Please see the attached pdf at the bottom of this article for the formatted version. Below is the text-only:
Respectfully Submitted Policy Report for Parliamentarians
In announcing his newly-elected cabinet, Prime Minister Justin Trudeau broke with the past by lengthening the title of the ‘Minister of the Environment’ to now include ‘and Climate Change’. This was meant to signal to Canadians that the new government is making climate change policy a priority, worthy of a key cabinet post. One of Minister Catherine McKenna’s first tweets as Minister was, “Canada agrees the science is indisputable, and we recognize the need for urgent/greater action that is grounded in robust science.” The Association for Reformed Political Action (ARPA) Canada shares the Minister’s passion for grounding climate policy in “robust science” and encourages the Parliament of Canada to re-examine the facts and ideologies directing climate change policy.
The idea of climate change – specifically catastrophic anthropogenic (man-caused) global warming – was brought to public attention when high-profile environmentalists and politicians publicized statistics showing a rapid increase of the earth’s temperature since the industrial revolution. The signing of the United Nations Framework Convention on Climate Change (UNFCCC) in 1992 and Al Gore’s Inconvenient Truth documentary popularized the cause. Based on computer modelling of historic weather patterns, cataclysmic predictions were made: total polar ice-cap melts, dramatic increases in sea levels, flooding in some areas and severe droughts in other areas, the extinction of animal and plant species, and the increase of natural disasters, plagues and famines which will alter the lives of billions of people across the globe. Such predictions are understandably alarming.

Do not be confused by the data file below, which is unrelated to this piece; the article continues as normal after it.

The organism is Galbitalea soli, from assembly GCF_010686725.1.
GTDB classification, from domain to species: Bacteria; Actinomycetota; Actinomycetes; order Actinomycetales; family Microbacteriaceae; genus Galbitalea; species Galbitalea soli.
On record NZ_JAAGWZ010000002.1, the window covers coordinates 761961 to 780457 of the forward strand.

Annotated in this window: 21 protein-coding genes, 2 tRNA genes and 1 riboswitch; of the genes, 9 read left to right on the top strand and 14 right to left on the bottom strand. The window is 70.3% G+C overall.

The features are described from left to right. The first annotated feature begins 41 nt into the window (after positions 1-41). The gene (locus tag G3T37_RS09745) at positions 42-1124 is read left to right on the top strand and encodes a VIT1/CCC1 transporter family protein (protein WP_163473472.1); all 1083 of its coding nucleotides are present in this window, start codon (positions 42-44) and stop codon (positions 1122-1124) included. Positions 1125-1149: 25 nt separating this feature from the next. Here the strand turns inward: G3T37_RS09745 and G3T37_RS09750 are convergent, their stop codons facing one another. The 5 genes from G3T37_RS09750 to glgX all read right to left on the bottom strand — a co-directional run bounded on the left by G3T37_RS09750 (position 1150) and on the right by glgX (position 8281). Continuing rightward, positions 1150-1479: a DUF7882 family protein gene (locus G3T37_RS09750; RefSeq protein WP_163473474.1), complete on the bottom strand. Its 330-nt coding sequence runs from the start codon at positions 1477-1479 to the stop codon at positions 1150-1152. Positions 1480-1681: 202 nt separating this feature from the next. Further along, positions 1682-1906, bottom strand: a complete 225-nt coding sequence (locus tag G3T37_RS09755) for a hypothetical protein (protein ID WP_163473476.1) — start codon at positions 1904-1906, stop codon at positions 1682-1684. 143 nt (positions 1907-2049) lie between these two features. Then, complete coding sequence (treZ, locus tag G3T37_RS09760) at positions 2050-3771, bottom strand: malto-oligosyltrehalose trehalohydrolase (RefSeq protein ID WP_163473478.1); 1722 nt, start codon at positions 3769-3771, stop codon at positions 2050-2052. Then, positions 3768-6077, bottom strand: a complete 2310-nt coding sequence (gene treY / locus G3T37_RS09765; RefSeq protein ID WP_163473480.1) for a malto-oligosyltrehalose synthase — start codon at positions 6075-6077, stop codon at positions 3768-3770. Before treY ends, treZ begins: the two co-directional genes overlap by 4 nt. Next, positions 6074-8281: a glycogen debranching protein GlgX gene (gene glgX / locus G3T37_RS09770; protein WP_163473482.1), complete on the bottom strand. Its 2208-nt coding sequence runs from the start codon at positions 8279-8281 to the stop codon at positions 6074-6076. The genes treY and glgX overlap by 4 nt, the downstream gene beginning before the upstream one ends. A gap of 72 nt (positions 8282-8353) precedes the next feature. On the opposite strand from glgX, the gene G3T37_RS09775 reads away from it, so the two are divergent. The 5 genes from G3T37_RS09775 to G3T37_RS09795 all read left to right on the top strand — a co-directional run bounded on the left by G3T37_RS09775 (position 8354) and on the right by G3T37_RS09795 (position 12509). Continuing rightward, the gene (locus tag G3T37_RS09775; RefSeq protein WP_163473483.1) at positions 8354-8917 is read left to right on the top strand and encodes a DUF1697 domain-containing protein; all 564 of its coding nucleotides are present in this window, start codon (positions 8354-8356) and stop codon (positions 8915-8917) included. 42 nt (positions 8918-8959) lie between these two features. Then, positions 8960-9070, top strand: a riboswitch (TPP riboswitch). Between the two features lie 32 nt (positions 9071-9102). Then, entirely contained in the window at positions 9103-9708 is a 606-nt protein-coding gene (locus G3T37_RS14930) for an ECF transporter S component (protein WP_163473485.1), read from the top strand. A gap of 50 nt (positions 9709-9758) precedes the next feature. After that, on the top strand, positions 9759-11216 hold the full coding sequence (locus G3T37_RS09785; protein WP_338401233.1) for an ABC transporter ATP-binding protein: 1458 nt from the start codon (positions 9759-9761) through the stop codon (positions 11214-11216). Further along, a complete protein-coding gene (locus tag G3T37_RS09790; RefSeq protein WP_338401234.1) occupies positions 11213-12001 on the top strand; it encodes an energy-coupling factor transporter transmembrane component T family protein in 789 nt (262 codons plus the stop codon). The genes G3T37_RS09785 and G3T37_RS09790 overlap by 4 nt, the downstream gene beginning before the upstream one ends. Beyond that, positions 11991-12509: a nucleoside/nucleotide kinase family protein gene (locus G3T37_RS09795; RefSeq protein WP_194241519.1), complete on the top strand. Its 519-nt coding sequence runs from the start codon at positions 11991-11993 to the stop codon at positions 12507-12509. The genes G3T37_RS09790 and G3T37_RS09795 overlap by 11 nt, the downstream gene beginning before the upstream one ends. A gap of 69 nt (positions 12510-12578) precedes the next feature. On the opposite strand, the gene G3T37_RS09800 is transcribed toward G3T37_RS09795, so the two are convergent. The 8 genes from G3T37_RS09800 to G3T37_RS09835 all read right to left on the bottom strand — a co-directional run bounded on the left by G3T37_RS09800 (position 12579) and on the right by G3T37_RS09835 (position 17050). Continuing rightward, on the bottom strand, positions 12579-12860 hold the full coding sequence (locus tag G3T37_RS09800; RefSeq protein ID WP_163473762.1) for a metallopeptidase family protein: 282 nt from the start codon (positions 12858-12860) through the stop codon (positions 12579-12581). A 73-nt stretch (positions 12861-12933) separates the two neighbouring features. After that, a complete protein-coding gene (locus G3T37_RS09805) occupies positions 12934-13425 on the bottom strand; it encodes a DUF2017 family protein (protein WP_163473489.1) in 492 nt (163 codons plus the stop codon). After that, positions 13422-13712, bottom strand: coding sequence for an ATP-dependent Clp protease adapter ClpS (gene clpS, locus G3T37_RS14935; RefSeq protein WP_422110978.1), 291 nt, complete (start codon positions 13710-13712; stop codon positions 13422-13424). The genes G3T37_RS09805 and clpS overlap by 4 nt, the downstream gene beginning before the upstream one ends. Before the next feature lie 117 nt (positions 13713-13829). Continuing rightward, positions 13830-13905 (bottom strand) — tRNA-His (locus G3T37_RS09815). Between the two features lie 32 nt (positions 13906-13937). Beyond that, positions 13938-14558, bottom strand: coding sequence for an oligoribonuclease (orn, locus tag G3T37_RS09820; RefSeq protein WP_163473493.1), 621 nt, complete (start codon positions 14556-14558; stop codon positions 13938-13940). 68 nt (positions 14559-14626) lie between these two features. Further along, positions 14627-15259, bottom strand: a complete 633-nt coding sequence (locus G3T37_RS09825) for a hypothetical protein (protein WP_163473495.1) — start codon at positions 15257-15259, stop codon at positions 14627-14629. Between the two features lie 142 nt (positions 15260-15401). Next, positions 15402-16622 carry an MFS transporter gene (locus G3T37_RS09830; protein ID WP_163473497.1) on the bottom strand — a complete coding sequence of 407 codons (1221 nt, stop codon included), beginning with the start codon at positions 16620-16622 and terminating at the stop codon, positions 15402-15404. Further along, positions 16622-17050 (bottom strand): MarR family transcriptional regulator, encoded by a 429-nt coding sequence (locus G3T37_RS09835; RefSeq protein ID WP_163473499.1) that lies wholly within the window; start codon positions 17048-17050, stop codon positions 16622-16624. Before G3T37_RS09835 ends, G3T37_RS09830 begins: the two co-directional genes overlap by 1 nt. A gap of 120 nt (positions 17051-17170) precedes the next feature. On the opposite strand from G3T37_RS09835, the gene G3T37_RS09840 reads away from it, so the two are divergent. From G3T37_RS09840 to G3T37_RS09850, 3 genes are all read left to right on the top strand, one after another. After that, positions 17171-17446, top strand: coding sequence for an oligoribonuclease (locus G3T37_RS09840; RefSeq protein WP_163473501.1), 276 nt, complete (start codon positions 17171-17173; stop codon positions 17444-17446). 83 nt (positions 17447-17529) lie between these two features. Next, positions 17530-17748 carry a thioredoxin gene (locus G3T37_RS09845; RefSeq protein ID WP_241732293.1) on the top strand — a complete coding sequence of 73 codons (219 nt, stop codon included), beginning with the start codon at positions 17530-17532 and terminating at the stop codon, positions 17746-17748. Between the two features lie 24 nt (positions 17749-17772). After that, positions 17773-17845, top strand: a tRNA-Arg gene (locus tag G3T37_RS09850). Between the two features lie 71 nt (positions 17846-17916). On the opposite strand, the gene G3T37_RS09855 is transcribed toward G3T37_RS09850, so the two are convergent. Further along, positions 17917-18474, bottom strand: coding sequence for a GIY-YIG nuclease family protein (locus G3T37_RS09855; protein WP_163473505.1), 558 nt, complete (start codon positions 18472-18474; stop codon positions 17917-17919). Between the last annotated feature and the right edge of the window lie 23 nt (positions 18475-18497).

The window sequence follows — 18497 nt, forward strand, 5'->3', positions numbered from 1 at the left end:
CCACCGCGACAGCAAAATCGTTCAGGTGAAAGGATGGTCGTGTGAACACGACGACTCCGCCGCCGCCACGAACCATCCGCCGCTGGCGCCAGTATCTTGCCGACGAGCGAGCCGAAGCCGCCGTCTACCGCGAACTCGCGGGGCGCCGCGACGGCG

ARPA Canada's Executive Director and Legal Counsel are among the signatories of a quality declaration from the Cornwall Alliance titled "Protect the Poor: Ten Reasons to Oppose Harmful Climate Change Policies." We joined over 20 climate scientists, along with many economists, policy experts, and ministry leaders and we encourage our readers to consider signing onto this declaration as well (please note that this declaration is available for all citizens to sign, not just those with fancy titles and educational degrees). Among other things, the declaration calls on political leaders "to...
The following article, "Report Card: Assessing Canada's Conservative Government on 10 Key Issues" was originally published in the Reformed Perspective magazine. It has been updated and included here as a reference item for our readers. You can download a PDF of the updated version, linked at the bottom of the text if you wish to print a copy. By Mark Penninga (Updated July, 2014) In a June 2011 article for Reformed Perspective I detailed 10 realistic goals that could be accomplished for our nation under this Conservative government if our leaders have the courage to lead and if citizens give them the encouragement and accountability to do so. Now that we are about halfway through this government’s mandate, how are we faring on these issues? 1. Give Aboriginals the responsibility and hope that belongs to all Canadians Grade: B+ Not long after ARPA published a policy report on this issue in 2012, we were very encouraged to see the federal government announce a number of bills and policies to increase accountability, equality, and opportunity for Canada's Aboriginal peoples. In June 2013, the First Nations Financial Transparency Act became law. Aboriginal MP Rob Clarke has also introduced a private member's bill C-428 entitled the Indian Act Amendment and Replacement Act. And the government has also taken steps towards allowing private property ownership on reserves and increasing parental responsibility in education. As encouraging as these changes are, they are small steps in light of the enormity of the problem. And given that the issue crosses into provincial responsibility, much more can also be done in having the provinces and federal government work towards a common vision. 2. Reform the Canadian Human Rights Commission Grade: C- In light of all the opposition from all sides of the political spectrum to problematic sections of the Canadian Human Rights Act, it is striking that it took a private member's bill (Brian Storseth's C-304) to finally abolish Section 13 in the summer of 2013. This was a huge victory, but the current government can't take much credit for it, apart from not actively opposing it. Much more can be done to reform or even abolish the Canadian Human Rights Commission.